Picket Fence Greenhouse/ Gardens & DianeMummVideos

Iowa Gardening~Growing from Seed~Garden Videos~Greenhouse

Picket Fence Greenhouse/ Gardens & DianeMummVideos

Growing and Storing Caladium Bulbs

Caladiums are grown for their beautiful foliage color.

Caladiums standout  in shade gardens with their large, pointed arrow-shaped leaves splashed with shades of green, white, cream, pink and red.

They are considered a tropical plant, meaning they like to live in a warm climate area.

To get a head start in spring , start your tubers inside in a warm area 4-6 weeks before you last frost date , they do well with bottom heat and will take a few weeks to show signs of growth.

Wait until the soil warms  to around 6o degrees outdoors before planting your Caladiums.

You will enjoy foliage color all summer, mix them with Hostas, Ferns, shade loving plants.

To be used in containers or planted directly in the ground.

If planted in the ground they must be dug before a killing frost, you will know when they are stressed if they seem wilted and droopy from the cold. After you dig them , find a box or storage container of some sort , add some peat moss , cut the leaves down to the growing point and place in the container . Check them in the winter months not letting  the soil completely dry out , as the bulb will shivel up.

Containers can be brought in and place in a cool area to winter .  You can leave them in the containers, keep them on the dry side but do not let the soil completely dry out.. Don’t let the temperature get below 55 degrees, keep and eye on them over the winter months.

If you are fortunate and bring the container in before cold weather comes, then try your hand and use them as a houseplant. Inspect for bugs and place by a window for the winter months.

When spring arrives the following year, divide the tubers and place them in individual pots , place in pots that have a peat /perlite mix soil and plant  about 2 inches deep,  cover with soil , keep moist and keep them warm and wait for growth to appear.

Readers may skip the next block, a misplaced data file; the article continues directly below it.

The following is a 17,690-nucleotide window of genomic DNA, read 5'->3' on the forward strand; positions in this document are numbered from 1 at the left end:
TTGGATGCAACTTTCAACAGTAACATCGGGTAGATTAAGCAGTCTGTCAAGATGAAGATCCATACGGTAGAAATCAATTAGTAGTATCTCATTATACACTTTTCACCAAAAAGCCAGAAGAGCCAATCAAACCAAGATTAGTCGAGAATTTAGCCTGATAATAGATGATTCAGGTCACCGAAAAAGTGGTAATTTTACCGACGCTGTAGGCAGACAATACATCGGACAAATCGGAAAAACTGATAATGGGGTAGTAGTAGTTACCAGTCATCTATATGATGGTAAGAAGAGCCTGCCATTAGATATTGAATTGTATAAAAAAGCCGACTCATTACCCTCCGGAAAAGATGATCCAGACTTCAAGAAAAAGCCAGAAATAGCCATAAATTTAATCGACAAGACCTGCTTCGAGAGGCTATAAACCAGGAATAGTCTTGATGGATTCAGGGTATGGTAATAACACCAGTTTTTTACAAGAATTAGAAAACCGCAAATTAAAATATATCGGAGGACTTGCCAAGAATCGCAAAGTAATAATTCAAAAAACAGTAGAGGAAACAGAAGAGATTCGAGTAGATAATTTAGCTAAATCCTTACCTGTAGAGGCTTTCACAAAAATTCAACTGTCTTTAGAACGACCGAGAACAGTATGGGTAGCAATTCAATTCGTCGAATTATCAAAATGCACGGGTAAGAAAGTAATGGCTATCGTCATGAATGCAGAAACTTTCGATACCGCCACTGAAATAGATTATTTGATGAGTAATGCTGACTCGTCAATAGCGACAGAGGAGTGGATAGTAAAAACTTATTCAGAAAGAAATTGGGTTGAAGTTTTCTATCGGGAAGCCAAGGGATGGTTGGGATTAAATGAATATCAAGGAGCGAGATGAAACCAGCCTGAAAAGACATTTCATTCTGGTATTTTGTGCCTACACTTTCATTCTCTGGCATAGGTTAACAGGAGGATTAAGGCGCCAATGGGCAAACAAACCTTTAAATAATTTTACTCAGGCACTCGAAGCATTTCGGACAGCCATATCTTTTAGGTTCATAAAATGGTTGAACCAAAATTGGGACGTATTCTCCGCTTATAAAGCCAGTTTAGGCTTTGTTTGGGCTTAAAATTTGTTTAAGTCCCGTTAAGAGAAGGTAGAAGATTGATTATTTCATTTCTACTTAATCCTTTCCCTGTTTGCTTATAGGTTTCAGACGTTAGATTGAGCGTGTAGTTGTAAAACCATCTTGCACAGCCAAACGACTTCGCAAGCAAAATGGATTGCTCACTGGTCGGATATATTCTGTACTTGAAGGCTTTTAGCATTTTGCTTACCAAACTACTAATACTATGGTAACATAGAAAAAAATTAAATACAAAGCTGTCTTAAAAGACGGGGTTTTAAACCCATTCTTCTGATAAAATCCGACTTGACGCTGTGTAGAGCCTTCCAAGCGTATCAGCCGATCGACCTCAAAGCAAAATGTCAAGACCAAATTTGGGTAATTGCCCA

Caladiums  Are hardy in Zones 9 – 11 , otherwise plant as a annual .

Grows 18 -24″ H, (Dwarf varieties 8 -12″), Width varies with cultivar and age

Suggested Varieties:

  • Caladium bicolor ‘Freida Hemple’ – Bright Red Centers and wide green margins
  • C. B. ‘‘Little Miss Muffet’- small, lime-green leaves with deep red speckles and often red veins
  • C. b. ‘Pink Beauty’ Pink centers surrounded by pink-speckled green margins, often with red veins
  • C. b.‘White Christmas’ white leaves with green veins.
  • Sun Tolerant Varieties Include: ‘Carolyn Whorton’, ‘Florida Fantasy’ & ‘Pink Cloud’

Caladiums do require some Maintenance:

Winter Care in Cold Zones: If grown outdoors in a cold climate, they can be considered annuals or you will need to dig and store the tubers over winter. Do not wait for them to be hit by frost.

Division: You can divide your Caladium tubers in the spring, to create more plants. Cut the tuber into sections that each contain at least one eye or knob and pot or plant as normal.

Houseplant Care: When growing Caladiums as houseplants, water whenever the soil feels dry and feed monthly. Begin watering less in autumn, as plants naturally stop growing.

Problems: Although Caladiums are carefree growers, they can be subject to the following problems if growing conditions are not ideal: tuber rot (especially if planted outdoors in cold, wet soil), Southern blight, leaf spot and root-knot nematodes. Indoor Plants: aphids and spider mites.

Parts of this article was courtesy of

What have been your results growing Caladiums, post a comment below , I’d love to hear from you.:)

Fertilize your caladiums organically with  Alfalfa safe conditioner today

Order Now

 3 pk Alfalfa Tea Bags
Be Sociable, Share!

3 Opinions

Share opinions




CommentLuv badge

You may use these HTML tags and attributes to empatize your opinion:
<a href="" title=""> <abbr title=""> <acronym title=""> <b> <blockquote cite=""> <cite> <code> <del datetime=""> <em> <i> <q cite=""> <s> <strike> <strong>